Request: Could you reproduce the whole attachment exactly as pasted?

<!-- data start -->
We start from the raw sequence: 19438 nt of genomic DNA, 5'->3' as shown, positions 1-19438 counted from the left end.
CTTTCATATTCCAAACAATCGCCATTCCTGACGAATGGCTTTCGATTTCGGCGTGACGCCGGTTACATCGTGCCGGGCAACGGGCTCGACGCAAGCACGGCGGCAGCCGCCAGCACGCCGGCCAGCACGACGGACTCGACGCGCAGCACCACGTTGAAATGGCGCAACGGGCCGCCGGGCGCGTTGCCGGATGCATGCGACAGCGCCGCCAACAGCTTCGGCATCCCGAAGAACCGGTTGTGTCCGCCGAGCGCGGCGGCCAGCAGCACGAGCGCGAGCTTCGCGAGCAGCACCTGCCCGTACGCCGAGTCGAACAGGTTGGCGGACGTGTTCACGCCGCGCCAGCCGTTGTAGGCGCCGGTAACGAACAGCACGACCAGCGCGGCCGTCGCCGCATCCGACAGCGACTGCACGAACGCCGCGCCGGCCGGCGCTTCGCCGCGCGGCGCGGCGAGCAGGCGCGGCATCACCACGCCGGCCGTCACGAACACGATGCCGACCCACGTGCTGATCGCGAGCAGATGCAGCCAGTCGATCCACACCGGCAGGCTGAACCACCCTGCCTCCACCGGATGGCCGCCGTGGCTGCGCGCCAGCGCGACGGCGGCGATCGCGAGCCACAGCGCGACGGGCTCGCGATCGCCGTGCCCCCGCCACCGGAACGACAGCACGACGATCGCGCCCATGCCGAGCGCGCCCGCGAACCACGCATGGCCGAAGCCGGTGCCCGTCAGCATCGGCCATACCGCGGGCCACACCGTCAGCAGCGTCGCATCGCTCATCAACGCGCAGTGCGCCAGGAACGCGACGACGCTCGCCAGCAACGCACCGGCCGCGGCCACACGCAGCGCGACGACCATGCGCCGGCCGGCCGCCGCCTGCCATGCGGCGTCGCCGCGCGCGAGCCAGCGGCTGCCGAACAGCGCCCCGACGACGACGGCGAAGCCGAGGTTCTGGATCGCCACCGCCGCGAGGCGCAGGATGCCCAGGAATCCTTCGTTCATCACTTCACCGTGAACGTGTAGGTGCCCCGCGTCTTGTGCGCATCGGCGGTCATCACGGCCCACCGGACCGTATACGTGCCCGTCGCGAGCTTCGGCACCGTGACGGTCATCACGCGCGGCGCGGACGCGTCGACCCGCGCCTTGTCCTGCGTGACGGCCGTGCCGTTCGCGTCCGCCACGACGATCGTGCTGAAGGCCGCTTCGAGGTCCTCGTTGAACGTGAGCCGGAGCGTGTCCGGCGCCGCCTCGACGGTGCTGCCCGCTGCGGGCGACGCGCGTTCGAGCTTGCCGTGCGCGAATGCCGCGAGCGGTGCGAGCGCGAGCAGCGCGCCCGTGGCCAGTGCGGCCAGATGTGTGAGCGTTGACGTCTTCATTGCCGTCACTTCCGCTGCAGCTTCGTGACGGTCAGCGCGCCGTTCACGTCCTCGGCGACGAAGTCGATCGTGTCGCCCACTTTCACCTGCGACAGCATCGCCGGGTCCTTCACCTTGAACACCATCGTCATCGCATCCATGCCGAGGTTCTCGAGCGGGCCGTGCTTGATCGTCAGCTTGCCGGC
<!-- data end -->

We start from the raw sequence: 19438 nt of genomic DNA, 5'->3' as shown, positions 1-19438 counted from the left end.
CTTTCATATTCCAAACAATCGCCATTCCTGACGAATGGCTTTCGATTTCGGCGTGACGCCGGTTACATCGTGCCGGGCAACGGGCTCGACGCAAGCACGGCGGCAGCCGCCAGCACGCCGGCCAGCACGACGGACTCGACGCGCAGCACCACGTTGAAATGGCGCAACGGGCCGCCGGGCGCGTTGCCGGATGCATGCGACAGCGCCGCCAACAGCTTCGGCATCCCGAAGAACCGGTTGTGTCCGCCGAGCGCGGCGGCCAGCAGCACGAGCGCGAGCTTCGCGAGCAGCACCTGCCCGTACGCCGAGTCGAACAGGTTGGCGGACGTGTTCACGCCGCGCCAGCCGTTGTAGGCGCCGGTAACGAACAGCACGACCAGCGCGGCCGTCGCCGCATCCGACAGCGACTGCACGAACGCCGCGCCGGCCGGCGCTTCGCCGCGCGGCGCGGCGAGCAGGCGCGGCATCACCACGCCGGCCGTCACGAACACGATGCCGACCCACGTGCTGATCGCGAGCAGATGCAGCCAGTCGATCCACACCGGCAGGCTGAACCACCCTGCCTCCACCGGATGGCCGCCGTGGCTGCGCGCCAGCGCGACGGCGGCGATCGCGAGCCACAGCGCGACGGGCTCGCGATCGCCGTGCCCCCGCCACCGGAACGACAGCACGACGATCGCGCCCATGCCGAGCGCGCCCGCGAACCACGCATGGCCGAAGCCGGTGCCCGTCAGCATCGGCCATACCGCGGGCCACACCGTCAGCAGCGTCGCATCGCTCATCAACGCGCAGTGCGCCAGGAACGCGACGACGCTCGCCAGCAACGCACCGGCCGCGGCCACACGCAGCGCGACGACCATGCGCCGGCCGGCCGCCGCCTGCCATGCGGCGTCGCCGCGCGCGAGCCAGCGGCTGCCGAACAGCGCCCCGACGACGACGGCGAAGCCGAGGTTCTGGATCGCCACCGCCGCGAGGCGCAGGATGCCCAGGAATCCTTCGTTCATCACTTCACCGTGAACGTGTAGGTGCCCCGCGTCTTGTGCGCATCGGCGGTCATCACGGCCCACCGGACCGTATACGTGCCCGTCGCGAGCTTCGGCACCGTGACGGTCATCACGCGCGGCGCGGACGCGTCGACCCGCGCCTTGTCCTGCGTGACGGCCGTGCCGTTCGCGTCCGCCACGACGATCGTGCTGAAGGCCGCTTCGAGGTCCTCGTTGAACGTGAGCCGGAGCGTGTCCGGCGCCGCCTCGACGGTGCTGCCCGCTGCGGGCGACGCGCGTTCGAGCTTGCCGTGCGCGAATGCCGCGAGCGGTGCGAGCGCGAGCAGCGCGCCCGTGGCCAGTGCGGCCAGATGTGTGAGCGTTGACGTCTTCATTGCCGTCACTTCCGCTGCAGCTTCGTGACGGTCAGCGCGCCGTTCACGTCCTCGGCGACGAAGTCGATCGTGTCGCCCACTTTCACCTGCGACAGCATCGCCGGGTCCTTCACCTTGAACACCATCGTCATCGCATCCATGCCGAGGTTCTCGAGCGGGCCGTGCTTGATCGTCAGCTTGCCGGC